Science - May 1, 2013

Reliable test for organic eggs

Egg yolk pigments betray egg's origins.

Fraud involving organic eggs can be highly lucrative. An organic egg easily fetches seven cents more than a standard specimen, whereas the difference is not visible to the naked eye. Some chicken farmers cannot resist the temptation to label their eggs organic even when they are not. In February a scam network involving hundreds of farmers was broken up.
But it is about to become a lot more difficult to pull the wool over consumers' eyes in this particular way. Rikilt has developed a test for telling organic eggs apart from conventional eggs by the yellow pigments in the yolks. On analysing eggs from nine European countries, Rikilt's test correctly identified an organic egg 39 times out of 40. That one exception, an egg from an Italian farm, was probably a case of fraud.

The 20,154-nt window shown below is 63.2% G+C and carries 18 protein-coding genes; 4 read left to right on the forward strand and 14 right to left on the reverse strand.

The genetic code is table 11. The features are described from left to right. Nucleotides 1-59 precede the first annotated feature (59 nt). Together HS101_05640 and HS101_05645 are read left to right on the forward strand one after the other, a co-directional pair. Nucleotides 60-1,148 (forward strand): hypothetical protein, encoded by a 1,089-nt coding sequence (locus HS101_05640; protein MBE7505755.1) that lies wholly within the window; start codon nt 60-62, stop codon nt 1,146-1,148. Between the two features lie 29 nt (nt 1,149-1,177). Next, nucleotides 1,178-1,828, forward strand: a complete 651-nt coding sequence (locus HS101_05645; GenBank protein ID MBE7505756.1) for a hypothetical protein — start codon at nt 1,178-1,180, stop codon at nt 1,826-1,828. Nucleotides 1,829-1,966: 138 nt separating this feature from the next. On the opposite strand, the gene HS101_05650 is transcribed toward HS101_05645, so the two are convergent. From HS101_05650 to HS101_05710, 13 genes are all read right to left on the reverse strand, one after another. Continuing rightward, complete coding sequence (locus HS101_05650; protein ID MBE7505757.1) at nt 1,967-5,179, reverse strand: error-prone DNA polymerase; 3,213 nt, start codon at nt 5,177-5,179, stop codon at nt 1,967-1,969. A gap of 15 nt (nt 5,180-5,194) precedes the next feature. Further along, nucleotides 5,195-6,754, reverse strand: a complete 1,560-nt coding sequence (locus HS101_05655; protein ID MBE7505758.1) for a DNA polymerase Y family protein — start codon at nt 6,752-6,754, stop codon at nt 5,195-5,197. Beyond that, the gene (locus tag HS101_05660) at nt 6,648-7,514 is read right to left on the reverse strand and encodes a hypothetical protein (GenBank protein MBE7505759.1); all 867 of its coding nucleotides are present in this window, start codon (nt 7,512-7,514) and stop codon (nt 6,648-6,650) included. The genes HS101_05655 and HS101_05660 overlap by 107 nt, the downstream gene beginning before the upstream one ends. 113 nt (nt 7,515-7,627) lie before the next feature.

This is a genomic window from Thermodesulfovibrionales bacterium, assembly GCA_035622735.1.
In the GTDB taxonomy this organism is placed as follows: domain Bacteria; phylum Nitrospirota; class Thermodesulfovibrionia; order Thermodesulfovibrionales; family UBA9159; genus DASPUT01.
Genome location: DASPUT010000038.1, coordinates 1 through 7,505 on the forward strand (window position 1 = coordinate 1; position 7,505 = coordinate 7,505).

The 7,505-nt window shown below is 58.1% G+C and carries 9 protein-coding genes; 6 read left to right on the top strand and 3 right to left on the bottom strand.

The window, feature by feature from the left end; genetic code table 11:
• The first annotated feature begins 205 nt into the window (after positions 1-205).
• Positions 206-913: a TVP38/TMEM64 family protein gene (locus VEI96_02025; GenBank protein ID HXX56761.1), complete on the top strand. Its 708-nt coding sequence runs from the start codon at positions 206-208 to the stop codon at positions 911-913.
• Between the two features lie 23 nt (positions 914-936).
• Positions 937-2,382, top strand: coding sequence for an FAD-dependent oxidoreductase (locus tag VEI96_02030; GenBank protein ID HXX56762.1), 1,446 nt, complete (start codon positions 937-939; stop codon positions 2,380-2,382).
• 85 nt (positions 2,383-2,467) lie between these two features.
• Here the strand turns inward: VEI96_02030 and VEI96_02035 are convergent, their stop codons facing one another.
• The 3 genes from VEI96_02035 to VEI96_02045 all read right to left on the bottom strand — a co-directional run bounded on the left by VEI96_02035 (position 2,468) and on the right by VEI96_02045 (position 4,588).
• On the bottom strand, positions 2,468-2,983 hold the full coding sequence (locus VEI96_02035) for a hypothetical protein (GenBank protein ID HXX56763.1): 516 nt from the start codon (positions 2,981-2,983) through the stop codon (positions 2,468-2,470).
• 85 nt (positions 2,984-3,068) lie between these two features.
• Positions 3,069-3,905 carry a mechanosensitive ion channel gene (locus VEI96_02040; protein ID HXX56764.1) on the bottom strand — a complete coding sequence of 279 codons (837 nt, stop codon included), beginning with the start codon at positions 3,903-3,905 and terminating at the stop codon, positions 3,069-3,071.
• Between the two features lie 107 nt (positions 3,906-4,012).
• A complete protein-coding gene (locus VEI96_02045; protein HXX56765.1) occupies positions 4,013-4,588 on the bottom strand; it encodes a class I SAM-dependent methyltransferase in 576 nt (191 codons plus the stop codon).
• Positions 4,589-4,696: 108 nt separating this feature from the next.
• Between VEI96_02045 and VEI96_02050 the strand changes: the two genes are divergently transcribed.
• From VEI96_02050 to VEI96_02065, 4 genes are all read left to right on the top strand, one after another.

The test can be further adjusted for each country, says Rikilt researcher Saskia van Ruth. 'If other countries want to introduce our method, we can adapt the test for them, because Italian organic eggs could have a slightly different range of pigments that Dutch ones.' Rikilt's method is already in use in the Netherlands at Skal, the monitoring institute for organic produce, as well as at NGOs such as animal welfare organization Wakker Dier.